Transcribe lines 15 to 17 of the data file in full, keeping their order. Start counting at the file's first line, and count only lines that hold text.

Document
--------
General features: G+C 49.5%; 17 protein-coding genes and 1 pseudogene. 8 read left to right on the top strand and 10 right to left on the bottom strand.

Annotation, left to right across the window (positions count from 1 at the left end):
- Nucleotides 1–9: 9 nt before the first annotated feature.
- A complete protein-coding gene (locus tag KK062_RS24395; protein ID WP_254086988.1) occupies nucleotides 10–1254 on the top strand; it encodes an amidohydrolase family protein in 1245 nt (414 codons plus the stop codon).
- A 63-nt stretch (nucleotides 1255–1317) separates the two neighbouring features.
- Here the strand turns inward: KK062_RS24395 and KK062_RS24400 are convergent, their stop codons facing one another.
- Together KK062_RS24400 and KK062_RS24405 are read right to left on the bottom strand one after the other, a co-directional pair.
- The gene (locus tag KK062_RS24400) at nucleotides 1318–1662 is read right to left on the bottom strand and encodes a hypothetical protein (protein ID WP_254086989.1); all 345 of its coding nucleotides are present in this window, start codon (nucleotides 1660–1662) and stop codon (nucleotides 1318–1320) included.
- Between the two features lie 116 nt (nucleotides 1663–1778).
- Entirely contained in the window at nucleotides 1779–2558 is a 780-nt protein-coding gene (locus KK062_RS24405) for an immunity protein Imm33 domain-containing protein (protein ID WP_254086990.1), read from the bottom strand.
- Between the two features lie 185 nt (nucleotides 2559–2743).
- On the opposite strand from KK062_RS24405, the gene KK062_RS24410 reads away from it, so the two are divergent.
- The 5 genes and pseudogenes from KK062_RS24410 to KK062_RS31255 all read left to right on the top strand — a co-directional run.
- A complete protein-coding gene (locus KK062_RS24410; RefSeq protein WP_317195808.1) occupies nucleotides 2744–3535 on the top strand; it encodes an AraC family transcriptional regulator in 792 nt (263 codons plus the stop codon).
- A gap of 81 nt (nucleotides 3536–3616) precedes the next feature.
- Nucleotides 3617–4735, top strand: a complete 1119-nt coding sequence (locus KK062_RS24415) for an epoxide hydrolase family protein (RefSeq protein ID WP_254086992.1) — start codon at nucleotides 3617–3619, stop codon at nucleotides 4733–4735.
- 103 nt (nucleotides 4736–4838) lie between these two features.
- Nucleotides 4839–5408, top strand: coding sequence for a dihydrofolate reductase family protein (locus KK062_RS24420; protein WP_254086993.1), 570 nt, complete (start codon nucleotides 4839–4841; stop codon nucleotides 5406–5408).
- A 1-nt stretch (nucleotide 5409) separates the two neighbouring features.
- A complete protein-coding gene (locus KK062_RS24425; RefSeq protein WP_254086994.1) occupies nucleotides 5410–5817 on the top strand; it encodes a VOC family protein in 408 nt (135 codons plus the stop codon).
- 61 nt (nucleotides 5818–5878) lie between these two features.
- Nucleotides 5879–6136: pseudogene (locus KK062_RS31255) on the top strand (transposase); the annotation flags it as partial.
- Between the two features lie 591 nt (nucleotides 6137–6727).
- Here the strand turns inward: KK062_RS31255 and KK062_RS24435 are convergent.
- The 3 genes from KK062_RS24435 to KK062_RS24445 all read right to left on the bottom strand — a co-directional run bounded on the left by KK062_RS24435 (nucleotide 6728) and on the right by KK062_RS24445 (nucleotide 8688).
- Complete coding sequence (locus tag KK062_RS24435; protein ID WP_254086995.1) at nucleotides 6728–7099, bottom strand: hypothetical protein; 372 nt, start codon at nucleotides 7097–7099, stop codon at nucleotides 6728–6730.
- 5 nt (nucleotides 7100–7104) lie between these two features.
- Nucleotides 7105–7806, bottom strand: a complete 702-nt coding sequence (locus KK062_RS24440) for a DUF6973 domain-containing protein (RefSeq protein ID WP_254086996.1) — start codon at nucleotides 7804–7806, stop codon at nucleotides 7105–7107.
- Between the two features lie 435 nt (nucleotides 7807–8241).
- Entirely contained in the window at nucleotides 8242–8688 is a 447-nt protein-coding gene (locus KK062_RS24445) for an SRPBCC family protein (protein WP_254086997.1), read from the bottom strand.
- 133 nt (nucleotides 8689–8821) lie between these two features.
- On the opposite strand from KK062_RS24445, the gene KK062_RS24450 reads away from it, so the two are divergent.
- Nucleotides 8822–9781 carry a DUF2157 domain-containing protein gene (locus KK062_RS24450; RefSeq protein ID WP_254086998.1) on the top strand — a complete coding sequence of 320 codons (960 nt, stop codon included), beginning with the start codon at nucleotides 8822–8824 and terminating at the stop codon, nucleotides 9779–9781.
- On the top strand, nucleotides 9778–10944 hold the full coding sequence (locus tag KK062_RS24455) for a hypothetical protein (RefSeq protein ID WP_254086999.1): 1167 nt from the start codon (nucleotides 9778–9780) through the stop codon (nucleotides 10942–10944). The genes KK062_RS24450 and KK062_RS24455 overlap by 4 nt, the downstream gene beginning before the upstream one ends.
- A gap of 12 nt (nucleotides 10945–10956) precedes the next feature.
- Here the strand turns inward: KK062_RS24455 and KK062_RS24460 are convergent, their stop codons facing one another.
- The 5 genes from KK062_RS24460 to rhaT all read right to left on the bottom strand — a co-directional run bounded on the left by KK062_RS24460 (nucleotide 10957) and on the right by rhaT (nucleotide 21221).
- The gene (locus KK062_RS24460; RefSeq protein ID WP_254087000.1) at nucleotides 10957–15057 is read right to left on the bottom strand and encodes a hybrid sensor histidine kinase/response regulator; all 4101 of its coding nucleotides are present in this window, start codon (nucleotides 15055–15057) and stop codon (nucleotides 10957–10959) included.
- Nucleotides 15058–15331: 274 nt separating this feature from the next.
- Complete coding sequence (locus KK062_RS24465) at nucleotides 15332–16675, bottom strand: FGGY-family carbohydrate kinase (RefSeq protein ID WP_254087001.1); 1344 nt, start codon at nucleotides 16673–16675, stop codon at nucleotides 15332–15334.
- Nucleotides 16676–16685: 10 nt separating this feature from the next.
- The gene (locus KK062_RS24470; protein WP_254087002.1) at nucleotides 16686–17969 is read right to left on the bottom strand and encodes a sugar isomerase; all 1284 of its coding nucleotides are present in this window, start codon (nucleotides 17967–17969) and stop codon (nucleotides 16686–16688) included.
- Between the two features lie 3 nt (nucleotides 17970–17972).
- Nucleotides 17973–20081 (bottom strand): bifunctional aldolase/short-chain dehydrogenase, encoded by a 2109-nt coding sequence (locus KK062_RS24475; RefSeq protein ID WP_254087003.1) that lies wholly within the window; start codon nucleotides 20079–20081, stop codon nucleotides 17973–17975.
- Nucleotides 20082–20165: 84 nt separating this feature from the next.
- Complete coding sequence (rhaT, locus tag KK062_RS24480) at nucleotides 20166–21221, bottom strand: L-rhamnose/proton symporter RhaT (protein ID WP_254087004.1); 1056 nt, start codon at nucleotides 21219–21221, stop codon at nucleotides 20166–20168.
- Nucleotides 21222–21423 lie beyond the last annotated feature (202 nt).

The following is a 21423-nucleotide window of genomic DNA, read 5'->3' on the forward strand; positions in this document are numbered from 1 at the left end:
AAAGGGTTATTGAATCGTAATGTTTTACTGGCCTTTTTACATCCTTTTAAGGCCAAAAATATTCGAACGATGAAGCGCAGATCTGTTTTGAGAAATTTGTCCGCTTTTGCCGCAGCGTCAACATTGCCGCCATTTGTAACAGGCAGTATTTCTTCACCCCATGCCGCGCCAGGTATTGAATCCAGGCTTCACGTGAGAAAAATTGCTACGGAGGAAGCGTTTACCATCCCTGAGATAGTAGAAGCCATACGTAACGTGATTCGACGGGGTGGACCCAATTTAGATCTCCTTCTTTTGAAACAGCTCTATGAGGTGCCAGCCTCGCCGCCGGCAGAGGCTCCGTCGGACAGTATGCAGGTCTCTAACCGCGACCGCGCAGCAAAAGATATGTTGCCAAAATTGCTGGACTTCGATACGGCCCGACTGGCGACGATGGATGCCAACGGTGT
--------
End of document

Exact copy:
- A gap of 81 nt (nucleotides 3536–3616) precedes the next feature.
- Nucleotides 3617–4735, top strand: a complete 1119-nt coding sequence (locus KK062_RS24415) for an epoxide hydrolase family protein (RefSeq protein ID WP_254086992.1) — start codon at nucleotides 3617–3619, stop codon at nucleotides 4733–4735.
- 103 nt (nucleotides 4736–4838) lie between these two features.